CROSSLEY: I do because I think that it mirrors what's going on inside the Republican Party around some issues that may threaten to inhibit its ability to draw the young conservative folk who are like, really? Are we still talking about this? You know, come on. And so here you have, really, folks from a dynasty in the Republican Party arguing about this, and in a very public way. And one of them, Liz Cheney, who is running in Wyoming, appears to have gone or changed what she had said to her sister before. So they haven't spoken since last summer. So to me, that also says, hey, I'll say what I have to say to get to where I need to get within this party because they won't accept it otherwise. So that's why it's a larger point to me.

MARTIN: Keli? Keli Goff, what do you think?

GOFF: I think I'm super relieved my grandmother does not have access to a Facebook page because, if she did, I think that I'd non-stop hear about how much she - my grandmother disagrees with every column I've ever written. What do you think about this, Keli Goff? You know, I think it's a little silly. I think this should have been a one-day story. I mean, I wrote a column for the Post about the fact that Anita Perry - the first lady of Texas, my home state - disagrees with her husband on abortion in the same way that George W. Bush and Laura Bush disagree. So what? Families disagree.

I think the only way this should have warranted being a national, major news story is if Liz Cheney herself were, perhaps, showing a measure of hypocrisy by being secretly gay. And then turning around and saying, but I don't believe gay people should have rights. That to me - sort of like the Republican congressman, remember? Who was pro-life in public but pressured his girlfriend to get an abortion, I think his name's DesJarlais. I don't know how to pronounce it. That to me makes it a major story. I actually think the only reason that this has become a major, national story, in some ways, Michel, just like they said in Wyoming - it hasn't become a major story there - is I think it shows a little bit of media bias. I that most people in media support...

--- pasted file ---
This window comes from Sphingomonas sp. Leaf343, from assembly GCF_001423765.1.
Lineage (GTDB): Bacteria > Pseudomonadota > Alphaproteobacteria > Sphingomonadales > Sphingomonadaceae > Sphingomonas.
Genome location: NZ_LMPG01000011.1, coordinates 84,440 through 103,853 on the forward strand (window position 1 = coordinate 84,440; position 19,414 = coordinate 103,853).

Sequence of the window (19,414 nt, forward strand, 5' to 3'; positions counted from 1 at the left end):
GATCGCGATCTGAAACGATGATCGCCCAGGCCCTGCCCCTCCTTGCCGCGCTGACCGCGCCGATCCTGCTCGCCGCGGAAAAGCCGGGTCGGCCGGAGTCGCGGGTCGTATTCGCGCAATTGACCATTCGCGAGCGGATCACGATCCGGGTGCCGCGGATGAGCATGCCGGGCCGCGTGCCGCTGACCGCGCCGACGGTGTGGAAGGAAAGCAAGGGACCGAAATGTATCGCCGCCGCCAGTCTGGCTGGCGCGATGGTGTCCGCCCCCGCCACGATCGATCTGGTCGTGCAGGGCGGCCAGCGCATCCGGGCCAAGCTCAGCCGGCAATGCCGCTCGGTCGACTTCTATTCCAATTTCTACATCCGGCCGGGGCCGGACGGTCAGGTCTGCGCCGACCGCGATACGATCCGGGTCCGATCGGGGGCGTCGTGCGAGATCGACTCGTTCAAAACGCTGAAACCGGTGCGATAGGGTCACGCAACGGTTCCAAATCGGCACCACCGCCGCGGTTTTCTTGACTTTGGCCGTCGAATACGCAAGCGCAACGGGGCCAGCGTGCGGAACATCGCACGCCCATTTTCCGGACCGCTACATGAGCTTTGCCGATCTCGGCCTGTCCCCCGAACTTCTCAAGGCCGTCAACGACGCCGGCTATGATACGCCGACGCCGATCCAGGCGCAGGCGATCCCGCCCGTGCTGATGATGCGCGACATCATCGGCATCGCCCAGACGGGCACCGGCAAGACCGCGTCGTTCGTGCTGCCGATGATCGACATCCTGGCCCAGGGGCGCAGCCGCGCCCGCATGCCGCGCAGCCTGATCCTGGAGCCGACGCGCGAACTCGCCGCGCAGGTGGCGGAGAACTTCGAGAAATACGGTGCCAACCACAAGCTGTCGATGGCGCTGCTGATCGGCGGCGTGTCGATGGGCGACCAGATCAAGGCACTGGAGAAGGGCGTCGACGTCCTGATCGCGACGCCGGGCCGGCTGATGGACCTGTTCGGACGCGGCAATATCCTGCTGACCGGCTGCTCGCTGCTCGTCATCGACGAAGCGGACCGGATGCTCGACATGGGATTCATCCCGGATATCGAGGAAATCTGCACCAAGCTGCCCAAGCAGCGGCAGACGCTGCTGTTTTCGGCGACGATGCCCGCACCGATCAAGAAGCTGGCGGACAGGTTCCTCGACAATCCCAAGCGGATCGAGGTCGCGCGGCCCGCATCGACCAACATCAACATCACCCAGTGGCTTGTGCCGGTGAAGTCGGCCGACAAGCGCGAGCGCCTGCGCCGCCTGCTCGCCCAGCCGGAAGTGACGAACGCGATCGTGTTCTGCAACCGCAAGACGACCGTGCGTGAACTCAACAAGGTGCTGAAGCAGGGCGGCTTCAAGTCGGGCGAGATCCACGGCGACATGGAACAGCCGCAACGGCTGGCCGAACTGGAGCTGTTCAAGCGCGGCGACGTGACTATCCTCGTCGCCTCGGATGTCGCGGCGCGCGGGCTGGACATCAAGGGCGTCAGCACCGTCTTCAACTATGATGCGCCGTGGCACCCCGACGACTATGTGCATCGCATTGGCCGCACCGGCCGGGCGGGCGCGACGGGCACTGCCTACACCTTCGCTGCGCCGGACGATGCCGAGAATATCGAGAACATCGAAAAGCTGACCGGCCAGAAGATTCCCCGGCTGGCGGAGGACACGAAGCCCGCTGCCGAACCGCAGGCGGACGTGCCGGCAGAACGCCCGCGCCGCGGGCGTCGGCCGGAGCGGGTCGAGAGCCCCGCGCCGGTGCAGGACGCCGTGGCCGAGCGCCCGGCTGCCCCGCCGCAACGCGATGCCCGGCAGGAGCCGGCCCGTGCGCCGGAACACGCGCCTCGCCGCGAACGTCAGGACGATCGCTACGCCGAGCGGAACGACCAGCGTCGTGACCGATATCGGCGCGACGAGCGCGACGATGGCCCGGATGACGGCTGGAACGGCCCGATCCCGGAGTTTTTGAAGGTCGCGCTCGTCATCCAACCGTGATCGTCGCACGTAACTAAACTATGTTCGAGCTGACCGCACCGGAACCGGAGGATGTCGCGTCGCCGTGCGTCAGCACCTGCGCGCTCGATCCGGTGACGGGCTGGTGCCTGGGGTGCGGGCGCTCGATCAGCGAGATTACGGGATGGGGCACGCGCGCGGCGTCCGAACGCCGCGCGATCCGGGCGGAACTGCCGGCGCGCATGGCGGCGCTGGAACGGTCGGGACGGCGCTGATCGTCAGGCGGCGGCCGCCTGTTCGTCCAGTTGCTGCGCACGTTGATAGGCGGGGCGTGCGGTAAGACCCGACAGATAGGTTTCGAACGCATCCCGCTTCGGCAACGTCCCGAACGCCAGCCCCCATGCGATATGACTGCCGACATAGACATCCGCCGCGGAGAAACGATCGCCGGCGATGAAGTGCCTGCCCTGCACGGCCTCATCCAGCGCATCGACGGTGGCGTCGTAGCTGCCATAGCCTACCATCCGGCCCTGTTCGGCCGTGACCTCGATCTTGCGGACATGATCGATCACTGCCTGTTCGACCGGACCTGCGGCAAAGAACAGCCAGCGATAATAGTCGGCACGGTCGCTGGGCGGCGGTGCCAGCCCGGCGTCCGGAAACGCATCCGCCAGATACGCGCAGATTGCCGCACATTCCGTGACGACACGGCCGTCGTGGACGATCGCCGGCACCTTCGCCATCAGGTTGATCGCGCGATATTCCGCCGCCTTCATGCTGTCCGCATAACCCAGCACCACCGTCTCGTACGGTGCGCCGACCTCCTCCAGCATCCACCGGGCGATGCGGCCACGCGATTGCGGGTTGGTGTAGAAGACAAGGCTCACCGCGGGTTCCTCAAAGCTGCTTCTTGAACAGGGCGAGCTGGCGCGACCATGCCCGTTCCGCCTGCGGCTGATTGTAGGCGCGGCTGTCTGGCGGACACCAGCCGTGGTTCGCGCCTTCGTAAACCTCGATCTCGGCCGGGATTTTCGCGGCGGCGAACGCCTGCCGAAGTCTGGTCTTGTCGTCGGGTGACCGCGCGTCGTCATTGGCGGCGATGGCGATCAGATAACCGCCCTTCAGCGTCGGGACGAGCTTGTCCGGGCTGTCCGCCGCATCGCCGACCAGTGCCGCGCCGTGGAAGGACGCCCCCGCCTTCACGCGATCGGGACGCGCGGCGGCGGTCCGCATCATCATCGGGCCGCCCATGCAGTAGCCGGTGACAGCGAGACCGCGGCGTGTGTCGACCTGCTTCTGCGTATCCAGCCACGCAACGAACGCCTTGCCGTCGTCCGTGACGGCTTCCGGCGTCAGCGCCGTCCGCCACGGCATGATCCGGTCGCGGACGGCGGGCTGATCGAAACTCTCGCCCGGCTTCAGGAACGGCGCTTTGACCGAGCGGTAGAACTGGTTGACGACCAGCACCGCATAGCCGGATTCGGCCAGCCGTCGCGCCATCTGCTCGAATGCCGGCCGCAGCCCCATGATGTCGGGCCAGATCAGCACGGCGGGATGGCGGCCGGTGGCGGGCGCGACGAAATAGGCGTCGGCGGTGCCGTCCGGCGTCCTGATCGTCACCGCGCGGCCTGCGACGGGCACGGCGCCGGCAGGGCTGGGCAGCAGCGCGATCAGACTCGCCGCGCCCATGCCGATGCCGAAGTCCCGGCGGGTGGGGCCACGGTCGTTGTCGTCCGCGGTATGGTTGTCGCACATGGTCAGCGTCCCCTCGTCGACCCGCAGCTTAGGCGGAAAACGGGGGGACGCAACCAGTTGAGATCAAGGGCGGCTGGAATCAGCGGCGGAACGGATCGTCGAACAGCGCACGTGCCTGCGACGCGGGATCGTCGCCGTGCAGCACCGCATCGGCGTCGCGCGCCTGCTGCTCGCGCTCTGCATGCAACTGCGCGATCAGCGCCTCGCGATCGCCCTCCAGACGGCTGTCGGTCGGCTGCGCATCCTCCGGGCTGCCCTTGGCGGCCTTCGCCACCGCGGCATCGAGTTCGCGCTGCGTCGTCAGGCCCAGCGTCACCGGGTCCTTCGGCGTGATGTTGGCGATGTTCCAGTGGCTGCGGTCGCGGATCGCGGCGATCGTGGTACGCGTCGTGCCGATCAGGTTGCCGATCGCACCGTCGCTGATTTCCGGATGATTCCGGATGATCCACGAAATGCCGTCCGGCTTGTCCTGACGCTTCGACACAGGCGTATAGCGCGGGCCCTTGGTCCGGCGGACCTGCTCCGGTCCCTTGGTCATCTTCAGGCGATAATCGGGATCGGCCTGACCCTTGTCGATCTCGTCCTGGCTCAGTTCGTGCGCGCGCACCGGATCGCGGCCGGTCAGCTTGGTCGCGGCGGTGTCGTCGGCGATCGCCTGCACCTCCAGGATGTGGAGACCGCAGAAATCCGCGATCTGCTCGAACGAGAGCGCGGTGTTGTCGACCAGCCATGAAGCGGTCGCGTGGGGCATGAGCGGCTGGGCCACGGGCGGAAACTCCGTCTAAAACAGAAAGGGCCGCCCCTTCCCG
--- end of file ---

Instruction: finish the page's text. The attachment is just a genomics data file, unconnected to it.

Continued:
MARTIN: Catfight, you think?

GOFF: ...Support same-sex marriage. I think it's the catfight thing, just like the Seinfeld episode, right?

MARTIN: Two women? Yeah.

GOFF: And then also, it's the fact that most people in media do support same-sex marriage. I don't think I know a single booker, producer, friend of mine, anchor who's not, you know...

MARTIN: But maybe it's that personal relationships with people have, in fact, influenced policy. I mean, I remember there's another member of Congress, who - I think it was Rob Portman, Ohio...

GOFF: Yeah.

MARTIN: Who opposed same-sex marriage until he realized that his own son was gay. And there have been a number - we've had a number of conversations with private citizens who were against same-sex marriage until they realize their own family member was gay. And it changed their mind. So maybe, the interest is that people...

GOFF: I think that...

MARTIN: ...Are just surprised that you could have such a close relationship with someone, who you know is a decent, loving, important person in your life and still - maybe that's more...

GOFF: ...And she's never said - but I think the reason that's important is because she's never said she's not. This, to me, isn't like the Richard Cohen column where he used the term gag reflex, right? Like I think they're disgusting. It is someone saying - look, if we switched issues and said that she said, on the record, I believe that kids should be born in marriage. I think there should be - I think kids should not be born out of wedlock. And her sister said, I disagree. I'm a single mother and I'm an awesome single mother. This would not be a major, national news story.

MARTIN: I disagree with you. I mean, Clarence Thomas had a

CROSSLEY: I do too.

MARTIN: ...Did a - was publicly - it was a matter of public discussion when he criticized his - one of his family members who had children out wedlock. And it was something that was discussed.

GOFF: Discussed, I just don't - I think this has become a major news story.


GOFF: Not a one-day story. And that's what I disagree with.

MARTIN: OK. Callie, final thought from you, very briefly?

CROSSLEY: I also think that it speaks to what folks will do to get elected. Remember this is - I got to say - the second thing that Liz Cheney has, you know, sort of dissed the guy that she's running against, which, by all accounts - who by all accounts was a family friend. And now he's not because she's running against him, so...

MARTIN: OK, more to come. Callie Crossley is an Emmy award-winning journalist and host of Under the Radar With Callie Crossley, which you can hear on WGBH in Boston. She joined us from their studios. Keli Goff is a political correspondent for TheRoot.com. She joined us from our New York bureau. Thank you both so much.

GOFF: Thanks.

CROSSLEY: Thank you. Transcript provided by NPR, Copyright NPR.